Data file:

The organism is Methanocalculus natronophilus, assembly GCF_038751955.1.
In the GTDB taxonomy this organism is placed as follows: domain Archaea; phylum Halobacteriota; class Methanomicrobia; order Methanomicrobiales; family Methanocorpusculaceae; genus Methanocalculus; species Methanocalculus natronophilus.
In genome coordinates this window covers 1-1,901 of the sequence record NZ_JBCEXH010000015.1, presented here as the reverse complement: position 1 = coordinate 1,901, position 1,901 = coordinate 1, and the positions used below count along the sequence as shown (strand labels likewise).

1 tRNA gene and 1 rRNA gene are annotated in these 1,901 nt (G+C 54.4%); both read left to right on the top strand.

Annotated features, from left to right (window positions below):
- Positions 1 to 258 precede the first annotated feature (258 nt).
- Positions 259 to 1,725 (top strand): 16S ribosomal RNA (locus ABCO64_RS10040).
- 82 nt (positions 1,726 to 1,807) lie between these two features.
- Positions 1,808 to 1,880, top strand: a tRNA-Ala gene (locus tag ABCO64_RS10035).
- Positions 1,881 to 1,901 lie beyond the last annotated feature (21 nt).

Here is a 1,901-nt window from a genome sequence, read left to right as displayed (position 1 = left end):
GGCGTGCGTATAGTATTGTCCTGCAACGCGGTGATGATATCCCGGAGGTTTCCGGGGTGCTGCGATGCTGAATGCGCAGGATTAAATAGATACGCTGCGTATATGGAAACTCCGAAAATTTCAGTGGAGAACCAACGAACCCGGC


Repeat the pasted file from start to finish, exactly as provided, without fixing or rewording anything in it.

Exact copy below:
The organism is Methanocalculus natronophilus, assembly GCF_038751955.1.
In the GTDB taxonomy this organism is placed as follows: domain Archaea; phylum Halobacteriota; class Methanomicrobia; order Methanomicrobiales; family Methanocorpusculaceae; genus Methanocalculus; species Methanocalculus natronophilus.
In genome coordinates this window covers 1-1,901 of the sequence record NZ_JBCEXH010000015.1, presented here as the reverse complement: position 1 = coordinate 1,901, position 1,901 = coordinate 1, and the positions used below count along the sequence as shown (strand labels likewise).

1 tRNA gene and 1 rRNA gene are annotated in these 1,901 nt (G+C 54.4%); both read left to right on the top strand.

Annotated features, from left to right (window positions below):
- Positions 1 to 258 precede the first annotated feature (258 nt).
- Positions 259 to 1,725 (top strand): 16S ribosomal RNA (locus ABCO64_RS10040).
- 82 nt (positions 1,726 to 1,807) lie between these two features.
- Positions 1,808 to 1,880, top strand: a tRNA-Ala gene (locus tag ABCO64_RS10035).
- Positions 1,881 to 1,901 lie beyond the last annotated feature (21 nt).

Here is a 1,901-nt window from a genome sequence, read left to right as displayed (position 1 = left end):
GGCGTGCGTATAGTATTGTCCTGCAACGCGGTGATGATATCCCGGAGGTTTCCGGGGTGCTGCGATGCTGAATGCGCAGGATTAAATAGATACGCTGCGTATATGGAAACTCCGAAAATTTCAGTGGAGAACCAACGAACCCGGC